Summer is moving into full swing, especially in Florida. It won’t be long before a legion of teenagers start looking for part-time work and summer jobs, so they can make a little money. Unfortunately, part-time workers and new hires are among the most vulnerable to workplace injuries, simply because they often lack the training and experience that other workers have.
A lot of people automatically assume that part-time workers and temporary summer employees aren’t covered by workers’ compensation insurance when they’re injured or sickened on the job – but that’s simply not true.
The vast majority of workers are covered
Generally speaking, most workers in this state are eligible for workers’ compensation benefits, and that doesn’t just apply to “regular” employees. This is true even if you are a part-time employee who is just working for the summer and you’re injured on your very first day on the job.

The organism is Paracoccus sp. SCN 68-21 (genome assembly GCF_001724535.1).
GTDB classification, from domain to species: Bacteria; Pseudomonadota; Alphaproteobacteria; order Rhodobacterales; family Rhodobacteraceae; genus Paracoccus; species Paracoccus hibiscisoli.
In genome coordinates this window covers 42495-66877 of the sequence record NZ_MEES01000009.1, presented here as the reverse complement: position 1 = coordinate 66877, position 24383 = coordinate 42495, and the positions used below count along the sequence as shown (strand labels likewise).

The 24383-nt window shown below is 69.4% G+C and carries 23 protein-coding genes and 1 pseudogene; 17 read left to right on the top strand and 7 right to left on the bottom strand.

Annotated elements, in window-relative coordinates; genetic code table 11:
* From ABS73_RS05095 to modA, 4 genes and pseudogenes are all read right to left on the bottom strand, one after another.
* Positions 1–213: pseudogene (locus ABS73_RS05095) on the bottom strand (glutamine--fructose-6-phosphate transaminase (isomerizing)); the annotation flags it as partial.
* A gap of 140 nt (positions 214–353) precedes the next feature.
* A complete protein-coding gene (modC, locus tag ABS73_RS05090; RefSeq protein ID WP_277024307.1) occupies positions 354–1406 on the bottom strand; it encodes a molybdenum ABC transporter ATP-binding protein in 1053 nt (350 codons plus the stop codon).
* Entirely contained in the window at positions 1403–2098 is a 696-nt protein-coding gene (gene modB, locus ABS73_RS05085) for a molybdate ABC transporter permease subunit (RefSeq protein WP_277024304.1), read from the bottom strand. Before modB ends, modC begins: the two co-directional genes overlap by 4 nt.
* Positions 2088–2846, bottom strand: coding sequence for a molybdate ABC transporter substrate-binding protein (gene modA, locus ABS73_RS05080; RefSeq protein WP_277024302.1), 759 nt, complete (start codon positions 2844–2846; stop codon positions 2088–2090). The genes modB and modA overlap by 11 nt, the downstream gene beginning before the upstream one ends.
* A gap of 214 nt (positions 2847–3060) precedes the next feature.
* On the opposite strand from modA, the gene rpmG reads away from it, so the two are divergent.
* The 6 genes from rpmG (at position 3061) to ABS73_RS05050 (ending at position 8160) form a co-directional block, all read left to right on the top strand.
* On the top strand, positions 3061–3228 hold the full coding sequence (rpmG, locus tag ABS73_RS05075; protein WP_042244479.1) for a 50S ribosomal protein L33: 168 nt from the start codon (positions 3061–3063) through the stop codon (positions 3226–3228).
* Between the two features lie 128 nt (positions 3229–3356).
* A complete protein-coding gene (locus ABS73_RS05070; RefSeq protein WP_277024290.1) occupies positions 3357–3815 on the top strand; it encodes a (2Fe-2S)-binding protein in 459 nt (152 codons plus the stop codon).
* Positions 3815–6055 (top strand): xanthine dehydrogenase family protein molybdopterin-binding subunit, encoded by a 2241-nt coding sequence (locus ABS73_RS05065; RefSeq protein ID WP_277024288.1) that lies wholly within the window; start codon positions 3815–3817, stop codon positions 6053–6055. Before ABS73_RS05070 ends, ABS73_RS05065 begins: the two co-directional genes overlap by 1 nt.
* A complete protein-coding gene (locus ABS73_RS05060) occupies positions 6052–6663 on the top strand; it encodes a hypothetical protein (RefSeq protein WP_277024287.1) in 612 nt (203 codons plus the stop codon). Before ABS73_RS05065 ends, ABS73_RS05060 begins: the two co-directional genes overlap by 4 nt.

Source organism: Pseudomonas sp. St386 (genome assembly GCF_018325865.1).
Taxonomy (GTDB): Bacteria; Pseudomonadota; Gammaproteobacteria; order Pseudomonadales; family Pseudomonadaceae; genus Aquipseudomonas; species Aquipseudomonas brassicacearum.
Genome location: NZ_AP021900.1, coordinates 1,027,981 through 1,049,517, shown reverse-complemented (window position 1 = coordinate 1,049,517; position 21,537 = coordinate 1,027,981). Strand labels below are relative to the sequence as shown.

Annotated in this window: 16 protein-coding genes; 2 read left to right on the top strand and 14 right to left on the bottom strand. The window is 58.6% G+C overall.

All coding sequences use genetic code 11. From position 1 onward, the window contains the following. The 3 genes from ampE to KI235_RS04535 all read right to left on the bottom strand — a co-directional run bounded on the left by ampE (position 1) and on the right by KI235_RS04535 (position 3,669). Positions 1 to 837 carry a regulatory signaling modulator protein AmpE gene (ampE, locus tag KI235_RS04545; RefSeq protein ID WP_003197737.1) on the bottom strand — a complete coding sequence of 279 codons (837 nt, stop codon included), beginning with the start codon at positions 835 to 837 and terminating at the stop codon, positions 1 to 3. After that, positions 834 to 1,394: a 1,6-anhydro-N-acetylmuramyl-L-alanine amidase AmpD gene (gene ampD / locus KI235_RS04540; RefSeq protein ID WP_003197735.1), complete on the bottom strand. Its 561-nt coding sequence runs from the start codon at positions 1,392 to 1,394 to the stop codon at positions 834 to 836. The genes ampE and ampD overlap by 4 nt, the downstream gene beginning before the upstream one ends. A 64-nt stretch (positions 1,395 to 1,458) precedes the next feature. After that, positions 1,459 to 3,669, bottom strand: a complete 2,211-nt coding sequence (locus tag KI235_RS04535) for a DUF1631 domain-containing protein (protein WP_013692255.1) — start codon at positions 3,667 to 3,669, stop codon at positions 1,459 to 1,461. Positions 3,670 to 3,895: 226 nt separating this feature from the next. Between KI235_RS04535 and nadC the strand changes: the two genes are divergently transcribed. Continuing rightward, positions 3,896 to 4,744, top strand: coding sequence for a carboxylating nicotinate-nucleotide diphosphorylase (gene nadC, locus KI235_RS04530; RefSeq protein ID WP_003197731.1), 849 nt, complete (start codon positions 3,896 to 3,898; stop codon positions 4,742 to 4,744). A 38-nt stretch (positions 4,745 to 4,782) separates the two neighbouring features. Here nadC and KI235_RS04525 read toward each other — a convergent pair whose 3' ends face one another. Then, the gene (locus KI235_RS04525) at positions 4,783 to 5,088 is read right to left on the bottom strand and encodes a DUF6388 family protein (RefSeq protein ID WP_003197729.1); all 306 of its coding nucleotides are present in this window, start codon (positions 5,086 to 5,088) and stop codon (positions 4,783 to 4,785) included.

Whether you’re a full-time or part-time employee, you’re still entitled to have medical care associated with your work injury or illness covered through the workers’ comp system. That’s a huge advantage over having to either pay for your care out-of-pocket (or pay a deductible and co-pay if you do have regular health insurance).
You’re also likely entitled to some replacement wages, although part-time work does mean that what you’ll receive will be lower than someone who worked full-time. Workers are usually entitled to receive two-thirds of their average weekly wages, so it’s important to make sure that you have a clear picture of your average when you file a claim.
Employers aren’t always up-front about your rights
What if your employer says you’re not eligible for benefits because of your part-time status or because you’re “too new” to file? Well, they may simply be misinformed about your rights, or they may be trying to protect their bottom line by discouraging valid claims.
Workers’ compensation benefits are supposed to be an easy, “no-fault” system that you can rely on in your time of need, but it doesn’t always work that way. If you’re having difficulty getting the benefits that you’re due, it might be time to seek legal guidance in order to learn more about your rights.